By this time I knew Knott was leaving the festival. Warner Bros. was gonna hire him to recruit. I decided then and there that I wanted his job. I didnt know sweet fuck all really, but I knew I wanted to be with all these people, even the smelly ones. Before Ottawa 94 was out, I was lobbying people to support me as OIAF director. What a schmuck. These people had no power do to nothing.

It was a strange year and one that I only understand better now because Im seeing one of our own staff members acting pretty much the way I did. I remember a moment. McSorley and I are sitting in the Oasis (ha). It was the cafeteria/restaurant we hung at every day at the university. Sitting with us was one Will Straw. He was THE prof at Carleton. Very hip guy who made Lacan, Foucault and Bourdieu sound interesting and approachable. Will was the rock of the department. The guy who cared about his students.

He organized trips to New York (with Mark Langer) and was always socializing with us. He was a real mentor to us all. We wanted to be like Will smart, funny, hip and cool. That day though, Will looked at us and said that he was 40 years old and felt lost and unsatisfied with his life. It was a shock to hear this. How the fug could he feel this way? He was a tenured prof all the students adored him Christ he had it all.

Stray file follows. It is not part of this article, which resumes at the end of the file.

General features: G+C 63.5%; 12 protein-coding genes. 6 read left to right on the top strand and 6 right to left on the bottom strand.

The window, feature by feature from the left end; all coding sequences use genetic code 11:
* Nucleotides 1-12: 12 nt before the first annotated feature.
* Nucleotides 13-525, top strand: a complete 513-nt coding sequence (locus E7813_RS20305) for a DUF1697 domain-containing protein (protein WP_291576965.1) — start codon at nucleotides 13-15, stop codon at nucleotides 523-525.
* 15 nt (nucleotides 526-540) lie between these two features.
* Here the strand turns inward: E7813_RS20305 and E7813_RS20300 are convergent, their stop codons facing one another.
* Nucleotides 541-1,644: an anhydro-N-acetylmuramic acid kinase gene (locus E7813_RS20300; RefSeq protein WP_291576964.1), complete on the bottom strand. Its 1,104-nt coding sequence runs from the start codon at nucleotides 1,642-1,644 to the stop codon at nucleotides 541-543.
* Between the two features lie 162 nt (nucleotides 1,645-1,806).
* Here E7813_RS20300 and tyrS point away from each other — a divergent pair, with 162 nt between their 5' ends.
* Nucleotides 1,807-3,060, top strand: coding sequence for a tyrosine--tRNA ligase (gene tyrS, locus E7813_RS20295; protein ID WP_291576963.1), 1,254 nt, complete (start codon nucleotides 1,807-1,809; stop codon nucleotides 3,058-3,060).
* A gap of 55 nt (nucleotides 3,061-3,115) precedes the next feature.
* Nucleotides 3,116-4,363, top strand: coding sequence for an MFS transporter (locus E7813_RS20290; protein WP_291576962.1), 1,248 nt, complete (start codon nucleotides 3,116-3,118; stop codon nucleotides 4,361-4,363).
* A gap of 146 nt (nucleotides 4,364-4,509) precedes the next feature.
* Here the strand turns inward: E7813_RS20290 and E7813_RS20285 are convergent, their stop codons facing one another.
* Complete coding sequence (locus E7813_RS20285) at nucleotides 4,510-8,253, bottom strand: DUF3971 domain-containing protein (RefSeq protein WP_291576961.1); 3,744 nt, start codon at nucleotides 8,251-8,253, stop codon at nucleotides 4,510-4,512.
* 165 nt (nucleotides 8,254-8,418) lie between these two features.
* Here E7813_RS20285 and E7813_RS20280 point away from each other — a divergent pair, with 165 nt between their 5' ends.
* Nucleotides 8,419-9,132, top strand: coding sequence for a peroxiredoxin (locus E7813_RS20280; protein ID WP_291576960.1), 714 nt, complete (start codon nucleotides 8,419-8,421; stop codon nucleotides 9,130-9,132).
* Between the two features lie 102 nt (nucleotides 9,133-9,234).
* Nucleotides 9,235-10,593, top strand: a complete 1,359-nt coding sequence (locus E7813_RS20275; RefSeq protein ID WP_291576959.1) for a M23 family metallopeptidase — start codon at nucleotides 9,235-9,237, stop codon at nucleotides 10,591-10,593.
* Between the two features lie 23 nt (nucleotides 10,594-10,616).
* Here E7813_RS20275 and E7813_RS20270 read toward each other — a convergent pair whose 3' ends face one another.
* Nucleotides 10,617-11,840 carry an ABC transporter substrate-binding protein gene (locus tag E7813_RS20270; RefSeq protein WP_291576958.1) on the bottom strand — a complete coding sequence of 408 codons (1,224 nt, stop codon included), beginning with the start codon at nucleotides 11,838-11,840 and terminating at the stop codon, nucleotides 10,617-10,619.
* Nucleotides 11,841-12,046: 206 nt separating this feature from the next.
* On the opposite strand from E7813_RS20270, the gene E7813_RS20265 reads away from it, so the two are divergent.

I didnt understand.

I saw the CFI and OIAF as deadbeat in those days. Everyone seemed tired. The CFI had been routinely dismantled since the mid-1980s and was down to just a handful of people now. Money was very tight. Because the place had been saddled with a massive debt thanks to a previous director, Knott was faced with the task of putting on the OIAF with very little money and a lot of debts to pay.

I treated him like crap in those days. He frustrated me. I treated McSorley (remember I was working for him during the off-year of the OIAF managing the cinema) like crap. I treated everyone like crap. I thought I knew everything and saw these guys as deadweights saw them as guys whod been their too long and were crippled by fear. I figured I the master of nothing could rejuvenate the place. I got angrier and felt more and more stifled by the situation. If only I was given the chance, I could show them and everyone what I could do, who I could be.

Chris Robinson is little more than a man. In his spare time he cares for the elderly. www.animationpimp.com.